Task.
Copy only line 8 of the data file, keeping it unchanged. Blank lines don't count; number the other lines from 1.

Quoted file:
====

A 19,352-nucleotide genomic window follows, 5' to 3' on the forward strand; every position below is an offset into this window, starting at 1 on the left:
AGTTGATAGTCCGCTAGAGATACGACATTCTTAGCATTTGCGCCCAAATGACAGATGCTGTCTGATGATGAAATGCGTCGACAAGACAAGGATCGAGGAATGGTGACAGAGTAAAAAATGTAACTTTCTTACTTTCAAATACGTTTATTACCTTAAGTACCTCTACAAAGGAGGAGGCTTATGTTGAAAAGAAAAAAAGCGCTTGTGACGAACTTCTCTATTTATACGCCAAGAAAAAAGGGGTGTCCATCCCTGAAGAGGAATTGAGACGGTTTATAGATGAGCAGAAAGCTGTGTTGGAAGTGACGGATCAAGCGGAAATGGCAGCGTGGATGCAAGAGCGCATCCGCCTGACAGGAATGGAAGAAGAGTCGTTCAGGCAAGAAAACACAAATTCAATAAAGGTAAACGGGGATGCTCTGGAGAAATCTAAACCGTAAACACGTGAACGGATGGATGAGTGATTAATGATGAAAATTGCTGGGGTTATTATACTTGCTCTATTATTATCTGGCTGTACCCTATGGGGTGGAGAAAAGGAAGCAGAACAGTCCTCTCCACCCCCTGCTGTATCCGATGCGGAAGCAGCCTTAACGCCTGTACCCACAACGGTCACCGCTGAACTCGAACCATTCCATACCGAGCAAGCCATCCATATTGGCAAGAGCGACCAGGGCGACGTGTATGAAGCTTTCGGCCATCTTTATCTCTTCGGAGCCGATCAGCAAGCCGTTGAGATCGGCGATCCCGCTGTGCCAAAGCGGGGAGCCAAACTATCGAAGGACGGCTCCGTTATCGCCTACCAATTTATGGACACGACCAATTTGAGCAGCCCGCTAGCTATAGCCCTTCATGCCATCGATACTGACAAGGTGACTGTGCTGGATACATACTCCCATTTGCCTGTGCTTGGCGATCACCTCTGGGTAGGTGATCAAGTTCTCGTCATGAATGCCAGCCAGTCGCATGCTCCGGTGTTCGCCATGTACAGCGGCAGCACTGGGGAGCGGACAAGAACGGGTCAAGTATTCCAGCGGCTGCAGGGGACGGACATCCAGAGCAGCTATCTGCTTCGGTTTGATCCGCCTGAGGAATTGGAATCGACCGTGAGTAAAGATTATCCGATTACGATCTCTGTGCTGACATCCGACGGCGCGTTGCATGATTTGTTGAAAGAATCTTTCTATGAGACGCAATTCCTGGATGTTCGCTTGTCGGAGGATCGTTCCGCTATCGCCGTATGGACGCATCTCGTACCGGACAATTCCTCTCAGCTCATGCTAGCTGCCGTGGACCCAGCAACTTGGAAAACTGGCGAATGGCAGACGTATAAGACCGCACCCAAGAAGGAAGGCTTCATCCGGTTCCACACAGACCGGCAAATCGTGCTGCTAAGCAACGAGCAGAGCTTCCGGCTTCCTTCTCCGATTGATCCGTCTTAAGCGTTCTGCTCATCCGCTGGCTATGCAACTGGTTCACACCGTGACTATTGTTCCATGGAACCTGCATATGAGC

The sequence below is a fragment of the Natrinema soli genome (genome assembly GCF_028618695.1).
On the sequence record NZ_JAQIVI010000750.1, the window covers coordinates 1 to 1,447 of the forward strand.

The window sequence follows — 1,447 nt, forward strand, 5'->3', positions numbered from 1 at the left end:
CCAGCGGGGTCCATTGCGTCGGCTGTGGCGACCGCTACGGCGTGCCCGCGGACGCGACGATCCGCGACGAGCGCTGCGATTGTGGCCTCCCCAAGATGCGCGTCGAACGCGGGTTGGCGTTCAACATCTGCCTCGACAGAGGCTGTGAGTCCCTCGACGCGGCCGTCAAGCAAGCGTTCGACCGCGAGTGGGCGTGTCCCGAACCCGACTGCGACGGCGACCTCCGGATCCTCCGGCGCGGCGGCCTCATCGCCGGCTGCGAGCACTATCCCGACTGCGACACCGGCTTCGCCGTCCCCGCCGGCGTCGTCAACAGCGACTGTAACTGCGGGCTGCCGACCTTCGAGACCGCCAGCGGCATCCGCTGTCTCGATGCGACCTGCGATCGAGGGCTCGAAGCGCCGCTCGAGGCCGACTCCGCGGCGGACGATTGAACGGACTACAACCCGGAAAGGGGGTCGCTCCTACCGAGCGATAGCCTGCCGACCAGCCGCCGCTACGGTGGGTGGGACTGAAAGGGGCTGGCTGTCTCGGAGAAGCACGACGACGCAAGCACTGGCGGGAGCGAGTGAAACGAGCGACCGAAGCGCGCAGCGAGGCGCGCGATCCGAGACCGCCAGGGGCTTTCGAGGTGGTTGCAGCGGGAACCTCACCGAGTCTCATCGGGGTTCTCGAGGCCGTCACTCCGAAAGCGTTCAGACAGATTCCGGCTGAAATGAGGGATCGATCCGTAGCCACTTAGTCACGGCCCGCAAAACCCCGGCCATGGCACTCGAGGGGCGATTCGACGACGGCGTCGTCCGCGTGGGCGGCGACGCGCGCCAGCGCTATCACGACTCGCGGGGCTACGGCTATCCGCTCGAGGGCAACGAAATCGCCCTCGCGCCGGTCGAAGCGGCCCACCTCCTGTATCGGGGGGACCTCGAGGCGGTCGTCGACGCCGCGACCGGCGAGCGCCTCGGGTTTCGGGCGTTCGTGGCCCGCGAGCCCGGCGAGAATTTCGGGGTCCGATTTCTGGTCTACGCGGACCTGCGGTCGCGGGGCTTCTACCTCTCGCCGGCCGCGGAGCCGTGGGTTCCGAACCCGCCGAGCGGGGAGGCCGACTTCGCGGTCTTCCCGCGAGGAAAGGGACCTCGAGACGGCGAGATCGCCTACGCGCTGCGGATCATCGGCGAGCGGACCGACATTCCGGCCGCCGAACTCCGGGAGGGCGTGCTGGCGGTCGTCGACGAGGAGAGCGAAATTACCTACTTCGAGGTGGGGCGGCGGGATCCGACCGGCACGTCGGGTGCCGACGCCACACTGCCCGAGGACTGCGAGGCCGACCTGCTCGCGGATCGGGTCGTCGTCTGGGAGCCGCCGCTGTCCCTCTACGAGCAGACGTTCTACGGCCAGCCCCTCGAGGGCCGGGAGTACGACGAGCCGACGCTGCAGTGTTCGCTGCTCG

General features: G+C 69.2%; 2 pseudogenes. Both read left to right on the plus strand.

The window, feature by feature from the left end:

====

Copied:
The window, feature by feature from the left end: